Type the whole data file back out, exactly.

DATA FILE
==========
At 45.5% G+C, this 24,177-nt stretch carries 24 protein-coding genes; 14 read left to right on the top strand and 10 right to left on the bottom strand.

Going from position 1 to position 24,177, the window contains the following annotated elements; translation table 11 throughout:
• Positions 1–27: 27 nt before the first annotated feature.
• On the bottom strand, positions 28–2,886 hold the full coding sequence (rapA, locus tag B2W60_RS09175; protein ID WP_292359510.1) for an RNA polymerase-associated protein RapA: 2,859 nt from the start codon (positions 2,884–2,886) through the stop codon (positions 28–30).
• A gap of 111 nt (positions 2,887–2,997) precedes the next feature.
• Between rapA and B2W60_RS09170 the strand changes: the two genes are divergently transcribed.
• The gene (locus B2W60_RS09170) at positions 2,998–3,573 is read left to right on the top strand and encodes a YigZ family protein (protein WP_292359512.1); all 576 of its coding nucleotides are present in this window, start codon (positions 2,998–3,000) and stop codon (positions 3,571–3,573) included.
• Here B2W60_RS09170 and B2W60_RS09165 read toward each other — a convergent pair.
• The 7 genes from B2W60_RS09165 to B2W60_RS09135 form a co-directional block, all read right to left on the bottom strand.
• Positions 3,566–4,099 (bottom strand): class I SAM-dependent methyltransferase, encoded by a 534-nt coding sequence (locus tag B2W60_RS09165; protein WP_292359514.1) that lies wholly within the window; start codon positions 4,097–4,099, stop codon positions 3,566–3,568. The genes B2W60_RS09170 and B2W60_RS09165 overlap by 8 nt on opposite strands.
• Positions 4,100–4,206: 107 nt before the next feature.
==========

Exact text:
At 45.5% G+C, this 24,177-nt stretch carries 24 protein-coding genes; 14 read left to right on the top strand and 10 right to left on the bottom strand.

Going from position 1 to position 24,177, the window contains the following annotated elements; translation table 11 throughout:
• Positions 1–27: 27 nt before the first annotated feature.
• On the bottom strand, positions 28–2,886 hold the full coding sequence (rapA, locus tag B2W60_RS09175; protein ID WP_292359510.1) for an RNA polymerase-associated protein RapA: 2,859 nt from the start codon (positions 2,884–2,886) through the stop codon (positions 28–30).
• A gap of 111 nt (positions 2,887–2,997) precedes the next feature.
• Between rapA and B2W60_RS09170 the strand changes: the two genes are divergently transcribed.
• The gene (locus B2W60_RS09170) at positions 2,998–3,573 is read left to right on the top strand and encodes a YigZ family protein (protein WP_292359512.1); all 576 of its coding nucleotides are present in this window, start codon (positions 2,998–3,000) and stop codon (positions 3,571–3,573) included.
• Here B2W60_RS09170 and B2W60_RS09165 read toward each other — a convergent pair.
• The 7 genes from B2W60_RS09165 to B2W60_RS09135 form a co-directional block, all read right to left on the bottom strand.
• Positions 3,566–4,099 (bottom strand): class I SAM-dependent methyltransferase, encoded by a 534-nt coding sequence (locus tag B2W60_RS09165; protein WP_292359514.1) that lies wholly within the window; start codon positions 4,097–4,099, stop codon positions 3,566–3,568. The genes B2W60_RS09170 and B2W60_RS09165 overlap by 8 nt on opposite strands.
• Positions 4,100–4,206: 107 nt before the next feature.